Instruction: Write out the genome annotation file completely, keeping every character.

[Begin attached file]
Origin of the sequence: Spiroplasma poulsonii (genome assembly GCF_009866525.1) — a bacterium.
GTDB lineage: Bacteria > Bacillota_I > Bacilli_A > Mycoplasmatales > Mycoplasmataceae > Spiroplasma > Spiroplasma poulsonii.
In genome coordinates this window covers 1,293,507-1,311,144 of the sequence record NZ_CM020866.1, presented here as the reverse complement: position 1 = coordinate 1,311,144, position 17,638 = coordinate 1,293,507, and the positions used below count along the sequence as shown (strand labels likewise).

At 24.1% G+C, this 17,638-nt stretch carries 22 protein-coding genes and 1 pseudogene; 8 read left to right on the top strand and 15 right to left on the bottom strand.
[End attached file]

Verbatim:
Origin of the sequence: Spiroplasma poulsonii (genome assembly GCF_009866525.1) — a bacterium.
GTDB lineage: Bacteria > Bacillota_I > Bacilli_A > Mycoplasmatales > Mycoplasmataceae > Spiroplasma > Spiroplasma poulsonii.
In genome coordinates this window covers 1,293,507-1,311,144 of the sequence record NZ_CM020866.1, presented here as the reverse complement: position 1 = coordinate 1,311,144, position 17,638 = coordinate 1,293,507, and the positions used below count along the sequence as shown (strand labels likewise).

At 24.1% G+C, this 17,638-nt stretch carries 22 protein-coding genes and 1 pseudogene; 8 read left to right on the top strand and 15 right to left on the bottom strand.